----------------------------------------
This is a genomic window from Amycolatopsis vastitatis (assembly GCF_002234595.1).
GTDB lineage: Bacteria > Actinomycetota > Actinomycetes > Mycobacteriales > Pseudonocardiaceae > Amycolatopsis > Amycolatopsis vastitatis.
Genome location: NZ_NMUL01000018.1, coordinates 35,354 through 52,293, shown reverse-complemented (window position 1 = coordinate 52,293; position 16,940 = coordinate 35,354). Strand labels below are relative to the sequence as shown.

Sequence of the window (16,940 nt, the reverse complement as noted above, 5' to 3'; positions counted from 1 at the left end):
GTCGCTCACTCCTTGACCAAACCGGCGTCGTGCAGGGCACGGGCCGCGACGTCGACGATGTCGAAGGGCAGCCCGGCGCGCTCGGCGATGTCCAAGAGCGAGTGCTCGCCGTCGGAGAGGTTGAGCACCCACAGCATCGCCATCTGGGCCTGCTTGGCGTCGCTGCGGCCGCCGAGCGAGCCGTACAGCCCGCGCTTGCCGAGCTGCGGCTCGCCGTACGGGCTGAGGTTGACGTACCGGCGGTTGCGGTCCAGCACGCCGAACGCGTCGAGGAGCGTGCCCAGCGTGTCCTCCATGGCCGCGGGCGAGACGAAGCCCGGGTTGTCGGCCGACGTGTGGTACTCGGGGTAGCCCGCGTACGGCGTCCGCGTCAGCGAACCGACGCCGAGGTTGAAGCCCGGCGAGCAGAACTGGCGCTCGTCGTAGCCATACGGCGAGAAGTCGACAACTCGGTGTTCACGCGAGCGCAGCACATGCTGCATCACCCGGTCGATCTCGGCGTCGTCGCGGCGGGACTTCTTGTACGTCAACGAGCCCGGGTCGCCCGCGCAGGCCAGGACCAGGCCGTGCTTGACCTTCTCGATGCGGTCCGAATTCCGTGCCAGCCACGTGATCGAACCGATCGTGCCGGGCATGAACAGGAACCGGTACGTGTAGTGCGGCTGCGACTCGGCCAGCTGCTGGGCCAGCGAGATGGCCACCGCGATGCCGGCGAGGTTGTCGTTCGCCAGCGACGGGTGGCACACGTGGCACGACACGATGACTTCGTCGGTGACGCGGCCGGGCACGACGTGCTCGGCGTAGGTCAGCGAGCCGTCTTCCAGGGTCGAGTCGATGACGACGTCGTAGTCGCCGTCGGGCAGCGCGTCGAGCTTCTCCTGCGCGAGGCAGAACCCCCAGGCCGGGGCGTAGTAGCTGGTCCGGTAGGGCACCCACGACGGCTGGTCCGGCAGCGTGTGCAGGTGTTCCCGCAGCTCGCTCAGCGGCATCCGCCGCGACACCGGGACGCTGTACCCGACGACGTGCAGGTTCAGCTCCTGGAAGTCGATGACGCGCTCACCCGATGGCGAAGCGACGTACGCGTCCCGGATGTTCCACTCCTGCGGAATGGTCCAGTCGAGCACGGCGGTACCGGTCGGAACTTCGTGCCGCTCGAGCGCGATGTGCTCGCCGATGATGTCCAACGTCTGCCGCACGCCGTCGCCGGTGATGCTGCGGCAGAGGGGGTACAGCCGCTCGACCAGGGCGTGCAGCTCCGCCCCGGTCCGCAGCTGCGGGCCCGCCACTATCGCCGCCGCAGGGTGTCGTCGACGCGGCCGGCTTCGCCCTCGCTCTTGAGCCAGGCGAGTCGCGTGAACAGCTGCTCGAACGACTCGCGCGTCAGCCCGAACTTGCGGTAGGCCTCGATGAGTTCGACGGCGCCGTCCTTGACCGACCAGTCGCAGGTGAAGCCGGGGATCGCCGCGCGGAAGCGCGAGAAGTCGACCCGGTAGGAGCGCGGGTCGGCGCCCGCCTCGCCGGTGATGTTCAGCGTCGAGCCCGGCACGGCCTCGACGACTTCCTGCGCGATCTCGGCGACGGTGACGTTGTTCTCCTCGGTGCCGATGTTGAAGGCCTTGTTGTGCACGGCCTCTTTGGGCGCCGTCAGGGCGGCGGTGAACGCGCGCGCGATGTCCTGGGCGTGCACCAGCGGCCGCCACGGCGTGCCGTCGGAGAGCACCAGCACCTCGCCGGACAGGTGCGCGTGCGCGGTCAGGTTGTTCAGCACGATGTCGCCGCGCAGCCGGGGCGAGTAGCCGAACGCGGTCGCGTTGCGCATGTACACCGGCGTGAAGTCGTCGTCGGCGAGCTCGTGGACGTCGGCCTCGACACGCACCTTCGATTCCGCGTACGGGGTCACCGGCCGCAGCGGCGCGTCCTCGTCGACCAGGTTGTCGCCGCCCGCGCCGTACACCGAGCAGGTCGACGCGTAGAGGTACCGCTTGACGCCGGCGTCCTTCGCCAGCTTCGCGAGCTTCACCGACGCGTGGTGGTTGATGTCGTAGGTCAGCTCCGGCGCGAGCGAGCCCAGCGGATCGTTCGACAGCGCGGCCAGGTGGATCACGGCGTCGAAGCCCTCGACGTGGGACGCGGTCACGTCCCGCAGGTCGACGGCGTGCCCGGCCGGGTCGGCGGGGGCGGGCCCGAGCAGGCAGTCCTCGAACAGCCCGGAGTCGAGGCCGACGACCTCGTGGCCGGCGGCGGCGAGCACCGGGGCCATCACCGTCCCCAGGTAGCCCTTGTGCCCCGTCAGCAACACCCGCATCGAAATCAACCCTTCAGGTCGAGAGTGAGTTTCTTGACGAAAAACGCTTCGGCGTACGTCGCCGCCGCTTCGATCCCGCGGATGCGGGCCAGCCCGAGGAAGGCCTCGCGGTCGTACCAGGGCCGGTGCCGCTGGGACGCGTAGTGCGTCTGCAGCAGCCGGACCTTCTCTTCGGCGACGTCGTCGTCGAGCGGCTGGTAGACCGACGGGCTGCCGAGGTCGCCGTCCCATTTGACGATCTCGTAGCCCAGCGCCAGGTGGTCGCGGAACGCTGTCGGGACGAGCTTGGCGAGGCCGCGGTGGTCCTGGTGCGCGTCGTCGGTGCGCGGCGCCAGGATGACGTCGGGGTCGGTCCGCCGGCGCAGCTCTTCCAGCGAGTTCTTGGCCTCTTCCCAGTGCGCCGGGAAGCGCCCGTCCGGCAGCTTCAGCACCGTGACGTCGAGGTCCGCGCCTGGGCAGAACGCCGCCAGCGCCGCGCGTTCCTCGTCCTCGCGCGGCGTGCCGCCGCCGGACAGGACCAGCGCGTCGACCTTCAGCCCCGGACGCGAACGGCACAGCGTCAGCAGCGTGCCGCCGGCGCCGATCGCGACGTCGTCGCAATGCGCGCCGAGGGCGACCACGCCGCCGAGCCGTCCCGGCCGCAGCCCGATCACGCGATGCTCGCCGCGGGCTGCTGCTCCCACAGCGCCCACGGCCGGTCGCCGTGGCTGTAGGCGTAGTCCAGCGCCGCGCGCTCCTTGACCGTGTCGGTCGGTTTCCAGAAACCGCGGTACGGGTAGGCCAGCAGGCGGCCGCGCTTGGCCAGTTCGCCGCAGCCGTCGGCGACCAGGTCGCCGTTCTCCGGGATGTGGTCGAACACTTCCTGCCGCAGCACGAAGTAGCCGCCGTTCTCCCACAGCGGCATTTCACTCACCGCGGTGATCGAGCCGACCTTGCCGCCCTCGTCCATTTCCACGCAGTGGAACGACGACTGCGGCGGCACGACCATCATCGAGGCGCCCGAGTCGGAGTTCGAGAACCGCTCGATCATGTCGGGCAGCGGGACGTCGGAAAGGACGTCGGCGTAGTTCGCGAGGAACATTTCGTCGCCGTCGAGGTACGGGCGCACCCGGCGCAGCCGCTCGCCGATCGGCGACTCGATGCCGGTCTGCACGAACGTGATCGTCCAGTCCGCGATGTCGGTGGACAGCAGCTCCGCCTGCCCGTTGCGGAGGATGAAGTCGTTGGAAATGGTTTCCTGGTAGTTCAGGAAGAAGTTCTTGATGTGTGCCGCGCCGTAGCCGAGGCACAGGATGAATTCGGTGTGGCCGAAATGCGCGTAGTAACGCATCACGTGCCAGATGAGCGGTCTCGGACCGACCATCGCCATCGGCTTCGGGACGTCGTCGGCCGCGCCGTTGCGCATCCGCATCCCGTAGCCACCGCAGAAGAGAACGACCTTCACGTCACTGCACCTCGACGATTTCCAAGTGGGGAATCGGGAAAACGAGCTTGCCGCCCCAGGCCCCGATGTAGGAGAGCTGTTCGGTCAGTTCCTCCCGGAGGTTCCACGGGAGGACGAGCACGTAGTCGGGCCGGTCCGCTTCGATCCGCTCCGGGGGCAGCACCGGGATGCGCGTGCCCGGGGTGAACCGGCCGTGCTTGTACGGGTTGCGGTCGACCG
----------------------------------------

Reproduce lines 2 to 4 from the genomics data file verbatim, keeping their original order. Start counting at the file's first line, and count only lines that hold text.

GTDB lineage: Bacteria > Actinomycetota > Actinomycetes > Mycobacteriales > Pseudonocardiaceae > Amycolatopsis > Amycolatopsis vastitatis.
Genome location: NZ_NMUL01000018.1, coordinates 35,354 through 52,293, shown reverse-complemented (window position 1 = coordinate 52,293; position 16,940 = coordinate 35,354). Strand labels below are relative to the sequence as shown.

Sequence of the window (16,940 nt, the reverse complement as noted above, 5' to 3'; positions counted from 1 at the left end):